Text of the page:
Go to the Globe and Mail homepage

Jump to main navigationJump to main content

A bit off the tourist path, the hotel blends minimal modern design and high technology with a 19th-century farm and mill.
A bit off the tourist path, the hotel blends minimal modern design and high technology with a 19th-century farm and mill.

Sleepover: Belgium

A high-design hotel in the Belgian countryside Add to ...

D-HOTEL
Abdijmolenweg 1, Kortrijk, Belgium; (32) 56 212100; www.d-hotel.be . 45 rooms from $141.

A dreamy hub for day trippers in the western part of Belgium, D-hotel brings together Flemish tradition with cutting-edge contemporary design. In the small West Flanders town of Kortrijk - home to a stunning 17th-century beguinage (a compound for women in a Catholic lay order, it's a UNESCO World Heritage Site) and a contemporary design show - the blurring of boundaries between old and new is a way of life. So it's no wonder this is where you'll find a futuristic-looking boutique hotel and spa architecturally united with a farmhouse and protected windmill from 1841.

A bit off the tourist path but minutes from the train station in Kortrijk's historic city centre (a couple of hours from Brussels), the dramatic property was built to accommodate business types and design junkies visiting the nearby conference centre. But with charming and vibrant Belgian cities Bruges and Ghent, as well as the fashionable Lille, France, all within a half-hour's drive, it is also a superb base for travellers in search of stunning examples of Belgian creativity.

DESIGN The heart and soul of D-hotel, the magnificent Vannestes Mill (which houses a bakery museum open from April to September) looms over the property, lending an air of tradition and warmth - a stark contrast to the lobby's massive sliding glass door, which leads guests to an austere reception area.

Playing with the contrast between old and new, the soaring white-painted ceiling and rustic wood beams of the original old farmhouse tower over a sleek bar. The lounge, all black and right angles with high-tech light fixtures that change shape and colour as the night goes on, looks out upon the windmill.

This is true of guest rooms as well: The architects ensured that even rooms that don't face the windmill itself will see its reflection in the glass of the opposing squat rectangular building.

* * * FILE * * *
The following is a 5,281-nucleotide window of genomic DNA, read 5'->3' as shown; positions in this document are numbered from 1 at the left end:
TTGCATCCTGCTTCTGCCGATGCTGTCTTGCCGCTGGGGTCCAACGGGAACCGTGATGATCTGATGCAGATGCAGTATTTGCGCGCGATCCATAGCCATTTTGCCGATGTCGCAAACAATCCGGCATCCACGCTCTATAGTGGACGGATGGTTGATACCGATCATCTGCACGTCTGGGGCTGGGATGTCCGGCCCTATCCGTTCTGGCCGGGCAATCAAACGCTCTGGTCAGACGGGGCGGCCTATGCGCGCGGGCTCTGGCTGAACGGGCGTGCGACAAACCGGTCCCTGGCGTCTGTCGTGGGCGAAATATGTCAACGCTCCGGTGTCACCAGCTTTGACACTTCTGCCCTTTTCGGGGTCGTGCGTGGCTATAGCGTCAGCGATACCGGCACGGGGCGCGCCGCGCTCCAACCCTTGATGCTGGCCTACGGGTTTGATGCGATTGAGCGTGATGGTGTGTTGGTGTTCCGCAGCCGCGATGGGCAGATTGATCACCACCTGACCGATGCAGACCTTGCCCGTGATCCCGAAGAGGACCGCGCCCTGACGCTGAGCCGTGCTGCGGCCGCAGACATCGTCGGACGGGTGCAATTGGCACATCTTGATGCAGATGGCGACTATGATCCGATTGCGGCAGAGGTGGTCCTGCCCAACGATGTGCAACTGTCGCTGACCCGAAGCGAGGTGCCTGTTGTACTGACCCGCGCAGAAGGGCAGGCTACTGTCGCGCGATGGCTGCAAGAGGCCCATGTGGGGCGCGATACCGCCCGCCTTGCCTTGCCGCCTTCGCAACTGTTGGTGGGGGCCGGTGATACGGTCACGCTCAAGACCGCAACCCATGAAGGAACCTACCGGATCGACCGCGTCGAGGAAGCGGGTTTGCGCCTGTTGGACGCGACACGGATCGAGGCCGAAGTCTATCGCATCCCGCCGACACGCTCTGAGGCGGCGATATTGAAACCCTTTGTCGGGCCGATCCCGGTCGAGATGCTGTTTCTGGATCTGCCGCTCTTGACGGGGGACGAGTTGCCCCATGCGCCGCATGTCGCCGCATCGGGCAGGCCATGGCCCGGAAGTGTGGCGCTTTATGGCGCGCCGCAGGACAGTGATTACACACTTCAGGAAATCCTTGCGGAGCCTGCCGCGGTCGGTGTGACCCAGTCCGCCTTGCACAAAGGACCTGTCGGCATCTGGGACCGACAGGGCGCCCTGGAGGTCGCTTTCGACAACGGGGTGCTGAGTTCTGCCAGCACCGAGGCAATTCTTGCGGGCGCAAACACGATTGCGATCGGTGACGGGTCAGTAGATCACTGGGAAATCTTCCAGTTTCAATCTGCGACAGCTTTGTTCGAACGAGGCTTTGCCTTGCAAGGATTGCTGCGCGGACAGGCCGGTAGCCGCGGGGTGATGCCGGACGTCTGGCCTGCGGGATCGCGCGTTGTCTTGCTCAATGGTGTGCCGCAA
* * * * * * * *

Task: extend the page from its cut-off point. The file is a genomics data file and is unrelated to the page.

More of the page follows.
THE AMENITIES The room key (touted as a "personal assistant" for hotel guests) is an iPod Touch. In addition to providing Internet access, radio and video clips about the hotel and city, it communicates with the hotel's glam vending machines, which are stocked with everything from full-sized bottles of fine champagne and recordable CDs to more usual bar-fridge fare such as candy and juice. No coins necessary and no annoying humming appliance in your room.

Guests can pop their iPods into plush white bathrobes and head into the cave-like spa. Hours are limited, but appointments are available for manicure, pedicure, facial or massage. Otherwise, there's an eclectic assortment of tools for relaxation and renewal on offer including an infrared light room, a hot/cold foot bath, a hammam and two relaxation areas. A very small fitness room offers a handful of cardio machines and a pair of yoga balls.

THE ROOMS Standard rooms soothe the eye with minimal modern design. Warm grey walls contrast with pure white cozy duvets (which are a notch below luxurious and a bit skimpy in size). Oddly, all beds are singles that can be pushed together or pulled apart.

Contemporary orange chairs add a pop of colour and provide guests with a spot from which to examine the windmill from the window or a large photographic image (such as a woman's navel or a flower) transferred onto a floor-to-ceiling glass wall between the beds and bathroom. Although this glass wall visually expands the otherwise compact space, such transparency can be unnerving for those who prefer a little more privacy. And the soothing overhead rain showers are an example of form over function: There is no place to put soap or shampoo.

The single touch-screen control panel for all lights and room temperature works well.

The hotel's suites have each been designed by a different local artist. Quirky elements range from the placement of the soaker tub directly in front of the bed to a candy-floss blue wall of virtual bubbles in a suite, popular with honeymooners, dubbed the "Barbie room."

SERVICE Ranges from cool to indifferent. When the front desk was alerted that there was no hot water in the room, a key was provided for the room next door. Apparently the hotel made no attempt to rectify the problem for the second night, and staff made no acknowledgment of the inconvenience of having to shower in another room.

FOOD The buffet breakfast included for all guests (fruit, cereal, yogurt, cold pastries, meats and cheeses), while not terrible, is an insult to Belgium's epicurean reputation. The breakfast attendant will make you a fine buttery omelette if you ask, but don't expect a smile. There are future plans to add a restaurant, but for now free taxi service is provided for guests to enjoy the restaurants in town.

THE VERDICT Stunning design and reasonable prices make this a great option for day trippers. The iPod-as-personal-assistant is cool, but must the staff also be robotic?

Special to The Globe and Mail

Follow us on Twitter: @tgamtravel

 

In the know

Most popular video »

Highlights

More from The Globe and Mail

Most Popular Stories